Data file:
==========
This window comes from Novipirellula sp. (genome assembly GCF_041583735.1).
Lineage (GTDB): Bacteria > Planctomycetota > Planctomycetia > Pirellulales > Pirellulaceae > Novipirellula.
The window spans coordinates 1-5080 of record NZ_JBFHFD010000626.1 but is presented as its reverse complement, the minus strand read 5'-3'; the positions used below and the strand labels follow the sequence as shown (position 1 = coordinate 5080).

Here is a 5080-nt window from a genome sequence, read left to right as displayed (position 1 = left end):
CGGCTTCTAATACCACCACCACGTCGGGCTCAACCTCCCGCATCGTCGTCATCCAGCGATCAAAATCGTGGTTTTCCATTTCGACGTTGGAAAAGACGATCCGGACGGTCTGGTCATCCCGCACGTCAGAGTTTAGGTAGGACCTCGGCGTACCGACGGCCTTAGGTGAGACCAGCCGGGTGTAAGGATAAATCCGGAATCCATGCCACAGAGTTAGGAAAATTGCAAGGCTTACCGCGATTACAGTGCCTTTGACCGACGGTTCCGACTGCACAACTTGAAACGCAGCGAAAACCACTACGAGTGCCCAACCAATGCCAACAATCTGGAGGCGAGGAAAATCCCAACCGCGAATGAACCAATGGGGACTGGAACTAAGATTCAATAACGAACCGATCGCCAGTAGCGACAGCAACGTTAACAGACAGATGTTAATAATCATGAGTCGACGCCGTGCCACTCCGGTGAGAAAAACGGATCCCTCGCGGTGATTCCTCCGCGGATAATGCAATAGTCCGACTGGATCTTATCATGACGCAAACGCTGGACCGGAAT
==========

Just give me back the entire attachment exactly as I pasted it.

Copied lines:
This window comes from Novipirellula sp. (genome assembly GCF_041583735.1).
Lineage (GTDB): Bacteria > Planctomycetota > Planctomycetia > Pirellulales > Pirellulaceae > Novipirellula.
The window spans coordinates 1-5080 of record NZ_JBFHFD010000626.1 but is presented as its reverse complement, the minus strand read 5'-3'; the positions used below and the strand labels follow the sequence as shown (position 1 = coordinate 5080).

Here is a 5080-nt window from a genome sequence, read left to right as displayed (position 1 = left end):
CGGCTTCTAATACCACCACCACGTCGGGCTCAACCTCCCGCATCGTCGTCATCCAGCGATCAAAATCGTGGTTTTCCATTTCGACGTTGGAAAAGACGATCCGGACGGTCTGGTCATCCCGCACGTCAGAGTTTAGGTAGGACCTCGGCGTACCGACGGCCTTAGGTGAGACCAGCCGGGTGTAAGGATAAATCCGGAATCCATGCCACAGAGTTAGGAAAATTGCAAGGCTTACCGCGATTACAGTGCCTTTGACCGACGGTTCCGACTGCACAACTTGAAACGCAGCGAAAACCACTACGAGTGCCCAACCAATGCCAACAATCTGGAGGCGAGGAAAATCCCAACCGCGAATGAACCAATGGGGACTGGAACTAAGATTCAATAACGAACCGATCGCCAGTAGCGACAGCAACGTTAACAGACAGATGTTAATAATCATGAGTCGACGCCGTGCCACTCCGGTGAGAAAAACGGATCCCTCGCGGTGATTCCTCCGCGGATAATGCAATAGTCCGACTGGATCTTATCATGACGCAAACGCTGGACCGGAAT